4) Storage and Handling of Explosives
Most cement plants own limestone quarries that are located nearby. Limestone quarrying involves the use of explosives and as such, it is vital that they are stored and handled in a safe manner to avoid unexpected detonation.
5) Power Plant Boilers
Lastly, the boilers used in the on-site power plants require special care to avoid explosion hazards. Routine inspection and maintenance should be used when operating these systems.
This article outlined five fire hazards and five explosion hazards present during cement manufacturing and processing operations. The activities of process safety experts include analysing, designing, and implementing measures to prevent and mitigate these hazards for safe operation of cement manufacturing facilities.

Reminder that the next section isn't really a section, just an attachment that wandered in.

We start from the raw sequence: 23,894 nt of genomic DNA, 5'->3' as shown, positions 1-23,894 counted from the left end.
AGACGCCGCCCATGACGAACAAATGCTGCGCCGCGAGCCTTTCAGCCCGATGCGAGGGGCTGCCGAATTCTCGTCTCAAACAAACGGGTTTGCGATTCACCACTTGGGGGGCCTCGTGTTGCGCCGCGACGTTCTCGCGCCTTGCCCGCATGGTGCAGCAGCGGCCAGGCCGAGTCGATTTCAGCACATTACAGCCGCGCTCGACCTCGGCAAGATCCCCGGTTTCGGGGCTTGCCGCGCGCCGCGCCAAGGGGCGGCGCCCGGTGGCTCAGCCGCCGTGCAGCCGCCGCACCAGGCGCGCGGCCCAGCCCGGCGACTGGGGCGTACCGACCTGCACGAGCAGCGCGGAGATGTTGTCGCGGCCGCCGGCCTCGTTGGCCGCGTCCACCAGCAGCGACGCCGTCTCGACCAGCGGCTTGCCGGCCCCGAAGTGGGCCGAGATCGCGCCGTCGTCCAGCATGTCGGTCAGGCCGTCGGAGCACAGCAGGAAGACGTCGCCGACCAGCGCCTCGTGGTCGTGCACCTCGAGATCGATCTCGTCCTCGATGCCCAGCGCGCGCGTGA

Another issue that was not mentioned in this article, but is important to consider is respiratory hazards. Dusty environments likely to be present in cement plants can expose workers to various health complications. Of these, inhalation of excess amounts of cement dust is a critical concern. It can cause lung function impairment, chronic obtrusive lung disease, restrictive lung disease, pneumoconiosis and carcinoma of the lungs, stomach and colon. Studies show that cement dust can enter into systemic circulation and reach various body organs including the heart, liver, spleen, bone, muscles and hair, which may affect their micro-structure and physiological performance.